A once-in-a-lifetime experience that caught many of our readers in awe has an ending not as happy as the one we saw in the video. To refresh your memory, we recently reported on a viral video of a wildlife photographer getting up close and personal with a young bull elk while taking photos in the Great Smoky Mountains National Park. A recap of the incredible footage can be found below.
Unfortunately after the video was taken and quickly went viral, news came out that wildlife officials had to euthanize the bull elk, fearful that it had become too used to humans. Park officials got about 100 letters and more than 200 comments on the park’s Facebook page mostly decrying the decision to kill the elk. It was the first euthanized since the herd was reintroduced in 2001.
From the Asheville Citizen-Times:
Park managers were aware of the elk well before the video surfaced, said Joe Yarkovich, a park biologist.
Managers first captured him on Sept. 24 and tried to discourage the elk from approaching people by hazing him dozens of times, including shooting the animal with paint balls and using pepper spray.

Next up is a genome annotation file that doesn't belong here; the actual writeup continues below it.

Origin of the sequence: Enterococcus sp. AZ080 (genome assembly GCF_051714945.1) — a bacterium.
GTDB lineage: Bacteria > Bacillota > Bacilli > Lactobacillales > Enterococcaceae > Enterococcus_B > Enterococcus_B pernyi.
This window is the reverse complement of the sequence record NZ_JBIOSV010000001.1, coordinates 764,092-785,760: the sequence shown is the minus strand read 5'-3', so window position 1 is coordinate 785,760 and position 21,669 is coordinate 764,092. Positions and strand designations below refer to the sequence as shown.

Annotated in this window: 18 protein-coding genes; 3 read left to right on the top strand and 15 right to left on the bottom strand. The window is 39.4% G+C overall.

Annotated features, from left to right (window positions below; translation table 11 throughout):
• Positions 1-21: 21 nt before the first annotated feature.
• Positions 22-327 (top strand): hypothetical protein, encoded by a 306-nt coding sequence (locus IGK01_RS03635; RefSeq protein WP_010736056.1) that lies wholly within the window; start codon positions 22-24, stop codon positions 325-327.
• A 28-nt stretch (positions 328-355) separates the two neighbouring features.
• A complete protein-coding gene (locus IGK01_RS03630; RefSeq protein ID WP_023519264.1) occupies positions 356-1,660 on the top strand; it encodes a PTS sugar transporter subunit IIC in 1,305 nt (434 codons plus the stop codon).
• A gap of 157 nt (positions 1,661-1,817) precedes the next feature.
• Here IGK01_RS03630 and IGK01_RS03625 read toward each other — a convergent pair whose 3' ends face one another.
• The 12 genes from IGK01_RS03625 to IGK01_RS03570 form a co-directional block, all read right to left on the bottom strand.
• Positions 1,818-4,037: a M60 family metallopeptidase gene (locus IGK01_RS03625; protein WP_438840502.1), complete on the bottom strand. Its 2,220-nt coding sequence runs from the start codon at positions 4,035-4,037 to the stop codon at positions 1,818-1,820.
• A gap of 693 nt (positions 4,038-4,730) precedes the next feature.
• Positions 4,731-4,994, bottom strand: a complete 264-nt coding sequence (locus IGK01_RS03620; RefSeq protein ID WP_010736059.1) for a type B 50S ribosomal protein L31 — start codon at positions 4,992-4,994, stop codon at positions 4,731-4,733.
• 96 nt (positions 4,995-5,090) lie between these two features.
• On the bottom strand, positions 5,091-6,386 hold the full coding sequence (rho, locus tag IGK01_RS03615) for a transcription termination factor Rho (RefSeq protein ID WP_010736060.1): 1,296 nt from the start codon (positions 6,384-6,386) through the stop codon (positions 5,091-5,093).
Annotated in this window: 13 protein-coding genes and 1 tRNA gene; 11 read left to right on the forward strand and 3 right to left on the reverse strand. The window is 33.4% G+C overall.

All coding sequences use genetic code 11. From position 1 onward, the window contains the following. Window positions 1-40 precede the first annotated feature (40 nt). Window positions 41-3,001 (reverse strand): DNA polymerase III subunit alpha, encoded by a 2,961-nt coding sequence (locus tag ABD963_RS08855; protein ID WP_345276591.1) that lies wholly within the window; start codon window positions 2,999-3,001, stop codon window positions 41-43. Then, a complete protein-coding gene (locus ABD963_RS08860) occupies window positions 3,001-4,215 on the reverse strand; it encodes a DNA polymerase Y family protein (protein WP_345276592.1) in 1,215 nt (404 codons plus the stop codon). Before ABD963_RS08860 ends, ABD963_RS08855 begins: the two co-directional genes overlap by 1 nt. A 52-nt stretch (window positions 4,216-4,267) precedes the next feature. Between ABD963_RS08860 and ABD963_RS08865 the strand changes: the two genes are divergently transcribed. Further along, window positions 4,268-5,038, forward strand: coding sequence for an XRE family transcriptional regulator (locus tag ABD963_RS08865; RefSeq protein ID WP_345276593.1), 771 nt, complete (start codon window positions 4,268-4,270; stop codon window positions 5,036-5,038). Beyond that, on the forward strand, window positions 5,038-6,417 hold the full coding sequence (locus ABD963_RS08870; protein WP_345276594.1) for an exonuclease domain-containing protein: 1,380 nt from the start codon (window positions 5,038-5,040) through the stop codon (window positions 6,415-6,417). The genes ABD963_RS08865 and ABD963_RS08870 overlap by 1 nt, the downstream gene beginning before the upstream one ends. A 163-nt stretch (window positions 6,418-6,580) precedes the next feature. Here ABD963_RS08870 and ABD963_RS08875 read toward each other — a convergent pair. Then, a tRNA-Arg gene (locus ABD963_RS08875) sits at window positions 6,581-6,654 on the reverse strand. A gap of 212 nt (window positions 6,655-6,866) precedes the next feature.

They captured him again days later after those methods failed and gave him ear tags.
That same day, he was back begging for food handouts, Yarkovich said.
He said the decision to kill the elk appeared to be a “knee-jerk reaction” to the video but it really wasn’t.
“The video is getting all the attention but what most people don’t realize is the history we had with this,” he said.
Since wildlife officials have revealed the back story of this elk and the issues they are facing with park visitors attempting to feed the animals, thus distrupting the delicate wildlife ecosystem, some who initially complained have written back to the park office to apologize for their reaction, and to support the park’s decision.
Visitors are supposed to remain 50 yards from elk, even when they are on the road. Visitors are not allowed in the field where the elk graze or allowed to “willfully” approach them. Rangers do write tickets every year for those who are caught approaching or feeding animals, though warnings are far more common. When asked how effective their ranger’s policing of the rules are, Ranger Dana Soehn, a park spokeswoman,“We really do depend on the public to act responsibly,”